Lebanon: Aoun vacates presidential palace leaving power vacuum
Michel Aoun, the 89-year-old Christian president who presided over Lebanon's cataclysmic financial meltdown and the deadly Beirut port blast, left the presidential palace on Sunday with his term ending, leaving a void at the top of a failing state.
Parliament has so far been unable to agree on a successor in the role, which is reserved for a Maronite Christian and has the power to sign bills into law and appoint new prime ministers.
Aoun's departure leaves Lebanon in the unprecedented situation of having a presidential vacuum and a caretaker cabinet with limited powers, as the premier-designate has been unable to form a government for six months.
In an interview with Reuters a day before his departure, Aoun said Lebanon was sliding into "constitutional chaos", given the lack of clarity over what prerogatives the caretaker cabinet and the parliament should each have.
On Sunday, hundreds of Aoun's supporters gathered at Baabda Palace to say farewell, wearing the orange associated with his Free Patriotic Movement (FPM) party. Some well-wishers carried portraits of him as president and from decades ago when he served as an army commander.
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Therese Younes, 16, said she had backed Aoun since she was eight and was sad to see him go.
"If I was 18 years old, I would have left the country. There's no Lebanon left after Michel Aoun," said Younes.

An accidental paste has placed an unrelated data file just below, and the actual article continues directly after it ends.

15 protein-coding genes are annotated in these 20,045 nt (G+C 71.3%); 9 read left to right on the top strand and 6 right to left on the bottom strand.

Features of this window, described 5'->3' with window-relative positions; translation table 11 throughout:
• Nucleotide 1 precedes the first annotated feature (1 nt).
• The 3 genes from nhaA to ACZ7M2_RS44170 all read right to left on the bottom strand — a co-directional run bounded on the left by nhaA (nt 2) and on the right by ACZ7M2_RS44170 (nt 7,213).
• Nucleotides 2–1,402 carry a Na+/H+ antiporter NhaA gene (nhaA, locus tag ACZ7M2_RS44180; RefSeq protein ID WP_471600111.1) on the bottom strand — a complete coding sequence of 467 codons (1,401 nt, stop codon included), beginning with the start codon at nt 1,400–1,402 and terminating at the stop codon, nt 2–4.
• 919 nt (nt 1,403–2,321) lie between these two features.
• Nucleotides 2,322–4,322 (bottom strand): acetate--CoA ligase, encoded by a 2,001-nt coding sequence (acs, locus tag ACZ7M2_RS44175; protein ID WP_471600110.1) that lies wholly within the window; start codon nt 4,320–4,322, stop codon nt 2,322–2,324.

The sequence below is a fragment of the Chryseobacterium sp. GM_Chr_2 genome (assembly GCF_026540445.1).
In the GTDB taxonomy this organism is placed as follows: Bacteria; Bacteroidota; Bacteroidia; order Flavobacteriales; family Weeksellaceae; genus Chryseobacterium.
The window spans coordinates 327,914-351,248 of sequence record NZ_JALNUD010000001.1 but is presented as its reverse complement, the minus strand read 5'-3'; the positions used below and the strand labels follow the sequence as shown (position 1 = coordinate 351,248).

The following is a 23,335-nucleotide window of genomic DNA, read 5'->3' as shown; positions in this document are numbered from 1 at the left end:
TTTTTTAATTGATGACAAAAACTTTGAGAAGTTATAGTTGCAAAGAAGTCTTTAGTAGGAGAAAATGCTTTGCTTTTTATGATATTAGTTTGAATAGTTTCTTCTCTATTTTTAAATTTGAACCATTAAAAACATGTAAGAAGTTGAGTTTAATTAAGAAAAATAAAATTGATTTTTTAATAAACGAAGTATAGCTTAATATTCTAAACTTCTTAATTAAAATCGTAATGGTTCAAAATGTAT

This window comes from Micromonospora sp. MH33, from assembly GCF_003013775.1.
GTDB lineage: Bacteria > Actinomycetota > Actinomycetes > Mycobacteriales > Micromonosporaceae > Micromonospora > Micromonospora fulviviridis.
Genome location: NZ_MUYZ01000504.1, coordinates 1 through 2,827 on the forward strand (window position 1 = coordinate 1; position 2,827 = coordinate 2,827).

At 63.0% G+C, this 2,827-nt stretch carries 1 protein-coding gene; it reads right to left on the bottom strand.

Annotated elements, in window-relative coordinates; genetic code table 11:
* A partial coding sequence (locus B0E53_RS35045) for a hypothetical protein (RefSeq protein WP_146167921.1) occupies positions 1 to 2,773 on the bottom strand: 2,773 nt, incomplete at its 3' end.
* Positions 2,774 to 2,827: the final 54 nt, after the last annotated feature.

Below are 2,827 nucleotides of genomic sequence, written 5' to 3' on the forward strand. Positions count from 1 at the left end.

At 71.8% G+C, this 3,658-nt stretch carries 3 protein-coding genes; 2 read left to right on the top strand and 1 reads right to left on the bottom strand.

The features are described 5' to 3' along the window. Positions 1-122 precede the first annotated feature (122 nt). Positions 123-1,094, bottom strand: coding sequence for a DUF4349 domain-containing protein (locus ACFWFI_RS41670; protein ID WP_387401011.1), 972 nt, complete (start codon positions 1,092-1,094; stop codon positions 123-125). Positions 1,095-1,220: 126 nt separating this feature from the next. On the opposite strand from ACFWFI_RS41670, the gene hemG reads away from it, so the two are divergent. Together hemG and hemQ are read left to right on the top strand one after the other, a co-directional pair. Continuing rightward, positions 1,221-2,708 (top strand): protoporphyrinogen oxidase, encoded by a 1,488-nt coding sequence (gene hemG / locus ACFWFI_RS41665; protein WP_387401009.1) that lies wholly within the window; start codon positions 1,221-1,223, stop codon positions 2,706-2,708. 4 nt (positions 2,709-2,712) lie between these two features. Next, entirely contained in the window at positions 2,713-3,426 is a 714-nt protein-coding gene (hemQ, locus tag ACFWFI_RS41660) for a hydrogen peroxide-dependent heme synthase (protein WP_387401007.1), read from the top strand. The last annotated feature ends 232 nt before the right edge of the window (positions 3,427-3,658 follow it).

Parliament has convened four times to try to elect a successor to Aoun, but no candidate has won a majority.
The influential Maronite Christian cleric Patriarch Beshara al-Rai on Sunday blamed politicians and parliamentarians for leaving the "presidency in a vacuum, either deliberately, or out of stupidity or selfishness".
'Worst president in Lebanon's history'
During Lebanon's 1975-1990 civil war, Aoun served as commander of Lebanon's army and the head of one of two rival governments.
After 15 years in exile, he returned to Beirut and allied with Hezbollah, a move that lent the armed group important Christian backing and ultimately helped him become president in 2016.
His six-year term saw the army fight off militant groups on the Syrian border in 2017 with Hezbollah's help and pass a new electoral law in 2018.
In his final week, he signed on to a US-mediated deal delineating Lebanon's southern sea border with Israel, paving the way for possible maritime gas discoveries.
While his supporters have hailed those achievements, his critics say they were overshadowed by the 2019 financial meltdown, which has pushed more than 80 percent of the population into poverty, and the massive 2020 blast at Beirut's port that killed more than 220 people.
"He was by far the worst president in Lebanon's history" said Michel Meouchi, a 41-year-old lawyer and father. "I prefer a void in the presidency to him."
Aoun later said he had known about the chemicals stored at the blast site and told other authorities to take action. Victims' families said he should have done more.
He declined to comment on the blast on Saturday and said his presidential powers were not wide enough to address the economic crisis.
Aoun left the palace a day before his term officially ends. Arriving at his residence in Rabieh, he was greeted by Gebran Bassil, his son-in-law and the current head of the FPM.
"Gebran after his father-in-law!" said the waiting crowds.
Bassil, a parliamentarian with presidential ambitions, was sanctioned by the United States in 2020 for alleged corruption, but he denies the charges.
Aoun on Saturday said the sanctions would not stop Bassil from becoming president and that they could be "removed" if he were to be elected.
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